Geoffrey Facer, Robert Grossman, Marc Unger, Philip Lam, Hou-Pu Chou, Jake Kimball, Martin Pieprzyk, and Antoine Daridon are named as inventors on the patent.

The patent provides methods and systems for conducting a reaction at a selected temperature or range of temperatures over time. The patent describes an array device that contains separate reaction chambers and is formed as an elastomeric block from multiple layers. At least one layer has at least one recess that has at least one deflectable membrane integral to the layer with the recess. The array device has a thermal transfer device proximal to at least one of the reaction chambers. The thermal transfer device is formed to contact a thermal control source. Reagents for carrying out a desired reaction are introduced into the array device, which is contacted with a thermal control device such that it is in thermal communication with the thermal control source so that a temperature of the reaction in at least one of the reaction chambers is changed as a result of a change in temperature of the thermal control source.

The University of South Florida has been awarded US Patent No. 7,705,339, "Portable reactor for real-time nucleic acid amplification and detection comprising a reaction chamber formed from a flexible printed circuit board."

Matthew Smith, David Fries, George Steimle, and Stanislav Ivanov are listed as inventors on the patent.

According to its abstract, the patent provides core technologies necessary for a portable, low-cost, LED-based handheld fluorometer. The fluorometer is based on a heater integrated within the walls of the reaction chamber, and an orthogonal geometry LED-based light source to provide optical excitation. Power is supplied through either an internal power supply, and data collected in real time through standard serial interfaces of personal computers, which can also be used to provide power; or through personal digital assistants. Thermal regulation is automatically maintained using temperature sensor feedback control. Such a handheld system allows applications requiring temperature-sensitive photometric measurements for real-time analyte detection to be performed in the field.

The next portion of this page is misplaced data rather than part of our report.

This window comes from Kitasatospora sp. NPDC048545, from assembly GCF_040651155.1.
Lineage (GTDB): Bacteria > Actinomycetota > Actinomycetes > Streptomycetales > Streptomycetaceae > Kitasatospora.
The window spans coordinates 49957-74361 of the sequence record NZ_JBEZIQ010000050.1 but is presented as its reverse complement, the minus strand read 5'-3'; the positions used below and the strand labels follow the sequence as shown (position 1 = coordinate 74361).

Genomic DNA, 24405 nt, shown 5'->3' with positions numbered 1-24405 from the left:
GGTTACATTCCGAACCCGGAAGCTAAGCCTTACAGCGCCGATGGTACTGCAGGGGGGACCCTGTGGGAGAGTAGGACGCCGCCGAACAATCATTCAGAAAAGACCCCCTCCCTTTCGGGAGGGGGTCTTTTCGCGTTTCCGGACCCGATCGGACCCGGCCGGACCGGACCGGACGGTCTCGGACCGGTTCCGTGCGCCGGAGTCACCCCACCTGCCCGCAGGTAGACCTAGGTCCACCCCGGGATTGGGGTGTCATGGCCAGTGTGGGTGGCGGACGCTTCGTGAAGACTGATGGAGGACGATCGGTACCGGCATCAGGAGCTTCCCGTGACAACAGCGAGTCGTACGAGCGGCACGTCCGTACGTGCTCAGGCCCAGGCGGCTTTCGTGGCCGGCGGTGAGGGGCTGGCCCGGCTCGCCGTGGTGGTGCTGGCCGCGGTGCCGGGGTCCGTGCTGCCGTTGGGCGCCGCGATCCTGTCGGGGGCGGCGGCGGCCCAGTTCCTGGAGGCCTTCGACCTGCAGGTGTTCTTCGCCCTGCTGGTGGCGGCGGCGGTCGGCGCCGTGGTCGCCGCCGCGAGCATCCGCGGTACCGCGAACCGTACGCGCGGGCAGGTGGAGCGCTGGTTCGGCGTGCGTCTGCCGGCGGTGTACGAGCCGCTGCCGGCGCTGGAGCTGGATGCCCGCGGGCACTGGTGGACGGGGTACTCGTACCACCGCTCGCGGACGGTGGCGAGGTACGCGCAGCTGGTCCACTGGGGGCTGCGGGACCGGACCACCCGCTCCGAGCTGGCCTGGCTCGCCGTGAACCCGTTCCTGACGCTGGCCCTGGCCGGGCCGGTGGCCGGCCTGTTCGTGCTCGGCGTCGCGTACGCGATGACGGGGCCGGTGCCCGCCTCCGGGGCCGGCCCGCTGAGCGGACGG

The Scan

Positive Framing of Genetic Studies Can Spark Mistrust Among Underrepresented Groups

Researchers in Human Genetics and Genomics Advances report that how researchers describe genomic studies may alienate potential participants.

Small Study of Gene Editing to Treat Sickle Cell Disease

In a Novartis-sponsored study in the New England Journal of Medicine, researchers found that a CRISPR-Cas9-based treatment targeting promoters of genes encoding fetal hemoglobin could reduce disease symptoms.

Gut Microbiome Changes Appear in Infants Before They Develop Eczema, Study Finds

Researchers report in mSystems that infants experienced an enrichment in Clostridium sensu stricto 1 and Finegoldia and a depletion of Bacteroides before developing eczema.

Acute Myeloid Leukemia Treatment Specificity Enhanced With Stem Cell Editing

A study in Nature suggests epitope editing in donor stem cells prior to bone marrow transplants can stave off toxicity when targeting acute myeloid leukemia with immunotherapy.